|Publication number||US4690415 A|
|Application number||US 06/896,968|
|Publication date||Sep 1, 1987|
|Filing date||Aug 15, 1986|
|Priority date||Aug 15, 1986|
|Publication number||06896968, 896968, US 4690415 A, US 4690415A, US-A-4690415, US4690415 A, US4690415A|
|Inventors||Warren B. Holdridge|
|Original Assignee||Holdridge Warren B|
|Export Citation||BiBTeX, EndNote, RefMan|
|Patent Citations (7), Referenced by (22), Classifications (12), Legal Events (4)|
|External Links: USPTO, USPTO Assignment, Espacenet|
It has long been known in the art to utilize in a lathe or similar machine tool a spring collet which has a conically flared end that is longitudinally cut into three or more sections. Automatic collet closers are also well known. Typically, the collet closer includes a correspondingly shaped nosepiece which surrounds the collet, and a draw tube to axially draw the collet within the nosepiece, thus causing the collet to close upon a work piece that has been placed within it.
In general, and perhaps universally, the operation of an automatic collet closer has required a longitudinal or axial movement of the collet relative to the work piece.
My U.S. Pat. No. 3,361,433 issued Jan. 2, 1968 discloses an automatic collet closer which is operated hydraulically, by means of air pressure. This collet closer has been widely sold throughout the world for nearly twenty years. The headstock 10 of the machine lathe supports a rotatably driven hollow spindle 11 within which a hollow draw tube or draw bar 28 is positioned. The spindle 11 and draw bar 28 rotate in synchronism within the headstock 10, and a chuck 12 also rotates with them. Inside the chuck 12 are a hollow nosepiece 13a having a flared opening 14, and a spring collet 15 contained within the nosepiece. The collet closer, located rearwardly of the machine headstock, causes the draw bar 28 to move axially, and the spring collet 15 to move axially with the draw bar, so that the spring collet either closes upon a work piece B, or else opens to release the work piece, because of the interaction between the collet and the fixed nosepiece 13a.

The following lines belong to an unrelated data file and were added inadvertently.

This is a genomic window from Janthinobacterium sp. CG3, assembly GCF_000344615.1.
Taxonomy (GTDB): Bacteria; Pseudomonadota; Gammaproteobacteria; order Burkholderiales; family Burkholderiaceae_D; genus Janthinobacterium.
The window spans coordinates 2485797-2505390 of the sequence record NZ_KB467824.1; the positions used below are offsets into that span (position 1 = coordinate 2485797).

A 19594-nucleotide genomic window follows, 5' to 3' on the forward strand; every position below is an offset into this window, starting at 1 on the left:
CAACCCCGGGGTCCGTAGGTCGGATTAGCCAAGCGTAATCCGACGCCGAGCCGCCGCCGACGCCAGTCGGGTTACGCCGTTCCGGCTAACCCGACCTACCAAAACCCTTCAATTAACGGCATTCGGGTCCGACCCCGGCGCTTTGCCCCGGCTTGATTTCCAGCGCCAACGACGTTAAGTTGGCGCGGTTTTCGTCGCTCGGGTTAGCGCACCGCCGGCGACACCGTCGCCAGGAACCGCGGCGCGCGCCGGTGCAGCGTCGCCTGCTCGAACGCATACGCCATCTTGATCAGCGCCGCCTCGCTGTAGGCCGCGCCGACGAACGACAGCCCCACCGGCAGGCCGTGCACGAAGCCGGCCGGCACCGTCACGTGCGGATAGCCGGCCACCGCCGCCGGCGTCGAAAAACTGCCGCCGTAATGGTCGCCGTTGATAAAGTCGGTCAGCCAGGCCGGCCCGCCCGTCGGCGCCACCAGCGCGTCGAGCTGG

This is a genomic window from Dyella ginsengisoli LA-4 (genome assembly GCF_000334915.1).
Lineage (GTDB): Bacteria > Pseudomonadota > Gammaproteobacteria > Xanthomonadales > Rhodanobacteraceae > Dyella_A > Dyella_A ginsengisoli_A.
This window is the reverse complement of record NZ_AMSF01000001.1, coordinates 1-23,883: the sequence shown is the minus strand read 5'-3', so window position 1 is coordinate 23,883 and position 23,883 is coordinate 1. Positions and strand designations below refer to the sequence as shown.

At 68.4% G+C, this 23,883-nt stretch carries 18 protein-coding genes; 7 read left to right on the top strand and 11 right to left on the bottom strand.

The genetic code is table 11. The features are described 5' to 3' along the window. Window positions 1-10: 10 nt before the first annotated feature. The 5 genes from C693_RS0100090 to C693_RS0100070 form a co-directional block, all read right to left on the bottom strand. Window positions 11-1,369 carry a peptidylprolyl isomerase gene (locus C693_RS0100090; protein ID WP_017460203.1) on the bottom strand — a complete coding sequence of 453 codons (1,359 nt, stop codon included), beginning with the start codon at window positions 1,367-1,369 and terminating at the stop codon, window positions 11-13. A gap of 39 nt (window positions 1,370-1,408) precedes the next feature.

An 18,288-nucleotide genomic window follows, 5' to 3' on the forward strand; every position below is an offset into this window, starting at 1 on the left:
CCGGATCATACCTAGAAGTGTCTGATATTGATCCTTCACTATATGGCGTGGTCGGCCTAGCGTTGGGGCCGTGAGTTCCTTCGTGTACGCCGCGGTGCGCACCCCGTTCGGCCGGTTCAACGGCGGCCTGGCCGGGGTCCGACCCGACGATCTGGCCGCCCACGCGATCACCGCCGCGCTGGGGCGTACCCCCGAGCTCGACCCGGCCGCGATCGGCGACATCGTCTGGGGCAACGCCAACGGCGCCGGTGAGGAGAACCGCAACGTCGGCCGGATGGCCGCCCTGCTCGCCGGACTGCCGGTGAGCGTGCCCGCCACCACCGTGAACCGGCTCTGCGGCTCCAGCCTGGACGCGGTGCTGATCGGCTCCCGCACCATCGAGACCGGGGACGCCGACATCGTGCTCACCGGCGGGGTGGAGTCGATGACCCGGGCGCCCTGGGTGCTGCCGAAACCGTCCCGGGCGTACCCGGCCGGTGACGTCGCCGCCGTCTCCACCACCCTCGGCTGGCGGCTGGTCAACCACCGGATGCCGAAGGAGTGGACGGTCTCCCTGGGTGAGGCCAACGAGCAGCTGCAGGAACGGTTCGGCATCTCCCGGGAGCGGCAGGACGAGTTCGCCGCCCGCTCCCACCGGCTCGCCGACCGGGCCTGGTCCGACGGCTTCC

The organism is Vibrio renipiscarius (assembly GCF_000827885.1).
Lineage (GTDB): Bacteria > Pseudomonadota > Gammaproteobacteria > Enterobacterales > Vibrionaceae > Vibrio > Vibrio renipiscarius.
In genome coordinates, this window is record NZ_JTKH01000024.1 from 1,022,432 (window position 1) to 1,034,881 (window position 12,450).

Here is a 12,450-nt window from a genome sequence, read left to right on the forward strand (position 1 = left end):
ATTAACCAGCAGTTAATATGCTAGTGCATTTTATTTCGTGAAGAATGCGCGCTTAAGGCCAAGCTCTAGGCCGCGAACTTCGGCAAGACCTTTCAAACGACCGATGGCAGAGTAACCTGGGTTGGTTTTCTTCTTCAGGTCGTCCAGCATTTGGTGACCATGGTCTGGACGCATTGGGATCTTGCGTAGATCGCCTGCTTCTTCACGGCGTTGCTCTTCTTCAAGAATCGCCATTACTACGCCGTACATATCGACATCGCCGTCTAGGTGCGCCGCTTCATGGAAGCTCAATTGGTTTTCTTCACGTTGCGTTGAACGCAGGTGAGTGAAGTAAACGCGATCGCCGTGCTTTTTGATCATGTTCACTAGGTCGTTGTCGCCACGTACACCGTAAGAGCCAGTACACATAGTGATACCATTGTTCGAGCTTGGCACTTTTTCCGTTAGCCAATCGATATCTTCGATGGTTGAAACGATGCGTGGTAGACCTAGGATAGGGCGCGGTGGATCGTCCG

In addition to my own collet closer referred to above, other collet closers have also been known and used, which operate to move a spring collet axially in order to close upon or release a work piece. Such other collet closers have also utilized a draw bar which is positioned inside a hollow spindle to rotate with the spindle, the draw bar being actuated in an axial direction to operate the collet.
The present invention provides an improved nosepiece assembly for a collet closer, in which the nosepiece assembly includes self-contained hydraulic circuits for controlling its operation.
According to the invention the spring collet does not move axially relative to the work piece. Instead, a floating sleeve that is part of the nosepiece assembly moves axially under direct control of the draw bar, and co-acts with the spring collet to cause the collet to open or close.